[0029] Holder cap 320 operates not only to support the top sides of bearings 326 but also clamps propeller blades 335 between holder base 315 and holder cap 320. In the illustrated embodiment, a single mechanical fastener 317 threads into a single female threaded boss on holder cap 320 along central rotational axis 306 to provide the clamping force. In other embodiments, bearings 326 may be implemented as female threaded bosses and a pair of mechanical fasteners may be threaded through holder cap 320 into the threaded bosses along offset pivoting axes 505 (e.g., see FIG. 7). The length of bearings 326 relative to the thickness of proximal bases 370 of propeller blades 335 is selected to allow propeller blades 335 to freely pivot about offset pivoting axes 505 without permitting undue slop or dihedral bending.

[0030] While motor rotor 305 is spinning about central rotational axis 306, propeller blades 335 pivot about offset pivoting axes 505 to their deployed position. Stop blocks 330 are mounted between propeller blades 335 at different circumferential positions to limit the amount of pivoting of propeller blades 335 in either rotational direction about offset pivoting axes 505. When motor rotor 305 commences rotation at initial spin up, stop blocks 330 push against the trailing edge of propeller blades 335 to initiate their rotational motion about central rotational axis 306. Once propeller blades 335 are spinning, centrifugal forces takeover and propeller blades 335 pivot to their deployed positions due to the offset position of pivot mounts 325. In the illustrated embodiment, the surfaces of stop blocks 330 that contact propeller blades 335 have curvatures that mate to the local curvatures of propeller blades 335 to distribute the forces on propeller blades 335 over a larger area. In one embodiment, the contacting surfaces of stop blocks 330 are fabricated of a material that is softer than propeller blades 335 to reduce dents on or damage to propeller blades 335. For example, stop blocks 330 may have a rubberized coating, a plastic coating, or otherwise.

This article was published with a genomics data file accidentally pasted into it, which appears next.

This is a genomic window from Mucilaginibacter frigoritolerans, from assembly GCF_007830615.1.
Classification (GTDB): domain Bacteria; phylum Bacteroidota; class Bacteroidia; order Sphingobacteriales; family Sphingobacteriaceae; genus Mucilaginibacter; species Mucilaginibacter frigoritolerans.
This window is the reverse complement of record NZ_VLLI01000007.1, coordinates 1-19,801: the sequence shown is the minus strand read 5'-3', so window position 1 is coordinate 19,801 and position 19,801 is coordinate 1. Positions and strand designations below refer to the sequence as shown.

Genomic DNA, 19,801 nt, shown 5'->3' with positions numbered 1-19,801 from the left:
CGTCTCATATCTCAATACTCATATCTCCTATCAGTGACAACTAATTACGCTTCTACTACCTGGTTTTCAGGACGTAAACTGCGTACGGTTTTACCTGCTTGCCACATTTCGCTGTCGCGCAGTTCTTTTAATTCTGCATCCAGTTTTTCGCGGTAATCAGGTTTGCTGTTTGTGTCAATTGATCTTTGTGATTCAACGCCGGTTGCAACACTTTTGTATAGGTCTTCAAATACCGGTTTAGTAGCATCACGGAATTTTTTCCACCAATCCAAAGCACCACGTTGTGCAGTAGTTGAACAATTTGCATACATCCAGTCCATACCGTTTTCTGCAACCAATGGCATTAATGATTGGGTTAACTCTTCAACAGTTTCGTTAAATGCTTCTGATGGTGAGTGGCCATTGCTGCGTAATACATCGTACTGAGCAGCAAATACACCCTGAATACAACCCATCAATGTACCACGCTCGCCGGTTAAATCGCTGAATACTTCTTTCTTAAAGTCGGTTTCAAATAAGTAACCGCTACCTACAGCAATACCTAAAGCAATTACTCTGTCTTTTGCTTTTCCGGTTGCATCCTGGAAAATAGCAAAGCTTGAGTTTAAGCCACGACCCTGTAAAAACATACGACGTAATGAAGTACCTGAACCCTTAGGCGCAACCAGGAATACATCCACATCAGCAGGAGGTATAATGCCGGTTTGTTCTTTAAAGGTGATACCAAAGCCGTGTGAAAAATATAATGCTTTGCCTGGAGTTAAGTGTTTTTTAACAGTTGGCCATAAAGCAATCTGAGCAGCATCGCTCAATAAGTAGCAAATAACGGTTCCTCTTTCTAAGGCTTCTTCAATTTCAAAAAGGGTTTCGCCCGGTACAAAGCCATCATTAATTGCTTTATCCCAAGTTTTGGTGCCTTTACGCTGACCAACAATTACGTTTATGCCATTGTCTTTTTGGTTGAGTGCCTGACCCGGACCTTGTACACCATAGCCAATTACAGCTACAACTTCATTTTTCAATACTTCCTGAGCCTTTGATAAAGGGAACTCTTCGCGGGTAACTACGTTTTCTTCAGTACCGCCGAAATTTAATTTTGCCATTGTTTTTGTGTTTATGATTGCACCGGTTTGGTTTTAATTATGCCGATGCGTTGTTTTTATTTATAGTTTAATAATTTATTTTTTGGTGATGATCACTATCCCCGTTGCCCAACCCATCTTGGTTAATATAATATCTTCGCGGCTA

[0031] While motor rotor 305 is idle (i.e., not spinning) during cruising of aerial vehicle 100, wind resistance causes propeller blades 335 to pivot about offset pivoting axes 505 to the stowed position. The wind resistance and free rotational motion of propeller blades 335 at pivot mounts 325 allows propeller blades 335 to passively align with the wind to reduce their cross-sectional area heading into the wind thereby reducing their drag profile. Stop blocks 330 are sized such that the given stop block 330 that comes to a rest in the downwind position also serves to prevent the aerodynamic surfaces (e.g., lifting surfaces, trailing edge, leading edge, etc.) of propeller blades 335 from contacting each other in the stowed position. This prevents binding, marring, or other damage to the aerodynamic surfaces on propeller blades 335. Although FIGs. 4 and 5 illustrate stop blocks 330 integrated into holder base 315, in other embodiments, the stop blocks may be integrated into the holder cap (e.g., see FIGs. 8A and 8B). In yet other embodiments, the stop blocks may be formed into the proximal bases 370 of propeller blades 335 (not illustrated).

[0032] The illustrated embodiment of subassembly 300 is a clip-in embodiment that attaches propeller blades 335 to motor rotor 305 by hand in the field without the need of a tool. Accordingly, holder base 315 is also referred to as a clip-in rotor cap 315 since it clips onto and caps over the motor rotor 305. Referring to FIGs. 4, 6A and 6B, clip-in rotor cap 315 (a.k.a. holder base 315), includes holding cams 355 that mate to cam grooves 345 disposed in clip-in base mount 310. Holding cams 355 are mechanically linkages that slide in cam grooves 345. In the illustrated embodiment, each holding cam 355 is a sort of foot or L- shaped bracket that protrudes from the backside of clip-in rotor cap 315 that faces clip-in base mount 310. As illustrated in FIG. 6A, clip-in rotor cap 315 detachably clips (mates) into clip-in base mount 310 with a three part motion: (1) align holding cams 355 to cam grooves 345 and push the components together to overcome the repelling force from spring 365, (2) twist clip-in rotor cap 315 relative to clip-in base mount 310, and (3) release clip-in rotor cap 315 such that spring 365 forces holding cams 355 into detents 350. With reference to FIGs. 4 and 5, spring 365 is disposed within spring cavity 360 and secured in place by mechanical fastener 317 at the tight curl end of spring 365. Alignment ring 340 (FIG. 6B) extends around the perimeter of clip-in base mount 310 and provides an alignment structure and shear force retention for clip-in rotor cap 315.